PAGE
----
For many people, traveling is an important part of life. You may need to travel for business, for medical treatment or simply for the pleasure of it. Whatever the reason, don’t let treatment for urothelial bladder cancer (UBC) keep you from packing your bags.
“With a bit of planning, traveling can be seamless,” said Ed Pfueller, communications and outreach manager at the United Ostomy Associations of America (UOAA). We asked Pfueller to share tips for traveling during treatment and other important information you need to know before you go.
Talk to Your Healthcare Provider
Before scheduling any trip, check with your healthcare provider (HCP) to see if it’s safe for you to travel. If you recently had surgery, your doctor may suggest you wait as you continue to get better. Flying and/or sitting for long periods can cause complications such as blood clots, so when you do get the go-ahead, move around as often as you can. If your treatment plan calls for chemotherapy or immunotherapy, you may have side effects such as fatigue, nausea, diarrhea or constipation.
Be prepared by carrying a bag in case you need to vomit, as well as tissues, toilet paper or flushable bathroom wipes. Make sure you find nearby bathrooms before you need one, so you are prepared in case you find yourself needing a bathroom urgently. Bring along anti-nausea medication, anti-diarrheal medication or laxatives if permitted by your HCP.
Chemo can also raise your risk of infections, so:
- Wash your hands frequently.
- Use hand sanitizer.
- Drink bottled water.
- Wear a face mask.
Ask your HCP about current guidelines for travel vaccines and how they apply to you. While the Covid vaccine is still suggested for most people and additional vaccines may also be recommended for visiting certain countries, your HCP may prefer that you wait to get any vaccines until you’ve finished your treatment.
If you’re currently being treated, ask your HCP for a letter to let other medical professionals know about your condition and medications in case you need treatment while you’re away.
Before traveling, research the local medical care at your destination. Find out where the closest hospitals are and whether your health insurance will cover any needed care while you’re traveling. If you’re traveling outside the U.S., consider purchasing a travel insurance policy that not only covers missed or canceled flights, but also hospitalizations, out-of-network care and medical evacuation.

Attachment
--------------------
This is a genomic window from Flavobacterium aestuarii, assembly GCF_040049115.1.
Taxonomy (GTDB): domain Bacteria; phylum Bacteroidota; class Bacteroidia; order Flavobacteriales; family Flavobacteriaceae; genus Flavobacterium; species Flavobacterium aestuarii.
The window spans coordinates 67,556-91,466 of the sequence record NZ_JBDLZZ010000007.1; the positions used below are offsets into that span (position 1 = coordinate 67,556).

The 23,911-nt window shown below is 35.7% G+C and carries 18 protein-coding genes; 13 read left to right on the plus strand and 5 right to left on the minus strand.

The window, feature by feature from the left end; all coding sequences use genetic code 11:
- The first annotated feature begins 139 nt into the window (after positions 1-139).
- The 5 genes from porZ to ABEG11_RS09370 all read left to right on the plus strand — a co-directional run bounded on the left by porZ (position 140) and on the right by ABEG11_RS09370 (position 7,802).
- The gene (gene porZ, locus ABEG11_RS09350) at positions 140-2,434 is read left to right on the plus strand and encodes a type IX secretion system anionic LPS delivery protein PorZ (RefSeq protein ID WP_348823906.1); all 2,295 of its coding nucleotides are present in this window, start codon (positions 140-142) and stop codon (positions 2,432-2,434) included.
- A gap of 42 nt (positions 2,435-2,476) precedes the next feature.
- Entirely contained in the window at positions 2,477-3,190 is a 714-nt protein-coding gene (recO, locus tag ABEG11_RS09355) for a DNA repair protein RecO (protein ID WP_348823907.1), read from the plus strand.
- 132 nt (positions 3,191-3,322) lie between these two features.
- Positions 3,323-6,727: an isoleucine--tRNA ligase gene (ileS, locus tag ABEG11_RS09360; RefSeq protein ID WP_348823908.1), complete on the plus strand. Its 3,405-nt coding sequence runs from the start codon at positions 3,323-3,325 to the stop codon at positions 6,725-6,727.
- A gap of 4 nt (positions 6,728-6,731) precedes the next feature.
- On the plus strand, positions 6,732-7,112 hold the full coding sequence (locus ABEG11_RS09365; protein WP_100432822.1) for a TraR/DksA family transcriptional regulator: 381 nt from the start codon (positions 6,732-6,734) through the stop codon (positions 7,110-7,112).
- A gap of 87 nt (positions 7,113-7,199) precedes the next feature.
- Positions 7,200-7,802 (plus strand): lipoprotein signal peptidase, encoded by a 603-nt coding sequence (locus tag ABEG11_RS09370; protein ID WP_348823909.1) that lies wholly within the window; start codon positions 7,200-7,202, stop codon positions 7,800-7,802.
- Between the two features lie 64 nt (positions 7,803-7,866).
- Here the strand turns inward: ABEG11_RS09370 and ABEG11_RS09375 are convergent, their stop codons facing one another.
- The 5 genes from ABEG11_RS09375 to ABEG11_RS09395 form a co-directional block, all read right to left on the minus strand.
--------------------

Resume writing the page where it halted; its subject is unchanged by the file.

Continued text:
Some women have to travel for treatment because they live in healthcare deserts. In this case, organizations like the American Cancer Society or the treatment facility may be able to help set up rides, a place to stay and other travel details. It’s also a good idea to talk to the treatment facility before you go about local resources that they may provide or recommend.
Read Life After Diagnosis: Navigating the Thing You Love with Urothelial Bladder Cancer >>
- Pack all your medications and ostomy supplies in an accessible carry-on bag so you can get to them easily and you won’t have to worry about checked luggage being lost or delayed.
- Carry twice as many supplies as you normally use for the amount of time you’ll be gone.
- Pack extra medications and label them. If possible, use the original prescription labels and original pill bottles. According to TSA regulations, medications and supplies do not have to follow the typical liquids rule.
- Pre-cut all cut-to-fit barriers for your ostomy bag at home. The TSA currently allows curved-point scissors with blades shorter than 4 inches to be carried on board, but packing your ostomy scissors in your checked luggage — or not at all — may help avoid delays and additional screening.
- Download a TSA Notification Card. The card lets agents know that you’re traveling with necessary medical supplies such as syringes, ice packs and sharps containers. The UOAA also offers a travel communication card that lets TSA agents know that you have an ostomy bag. You are not required to show your ostomy bag to agents, although they may ask you to pat yourself down over your clothes and then screen your hands.
- You can request a private screening (and a travel companion) and a chair at any time.
- If you’re traveling to a foreign country, bring all your medical information, written in the appropriate language(s) of your destination(s). The European Ostomy Association provides a dictionary of ostomy terms in 19 languages.
- If your medications need to stay cold, use ice packs and a medication travel bag. If you’re staying in a hotel, call ahead to request a mini-fridge if the room does not already have one.
- Keep a set of clean clothes in your carry-on luggage or in the trunk of your car and carry plastic bags and wet wipes for quick clean-up.
- Allow plenty of time at the airport to empty your ostomy bag if needed.
One last piece of advice from Pfueller. “Don’t let UBC hold you back. Live the life you want to live.”
This resource was created with support from Merck.
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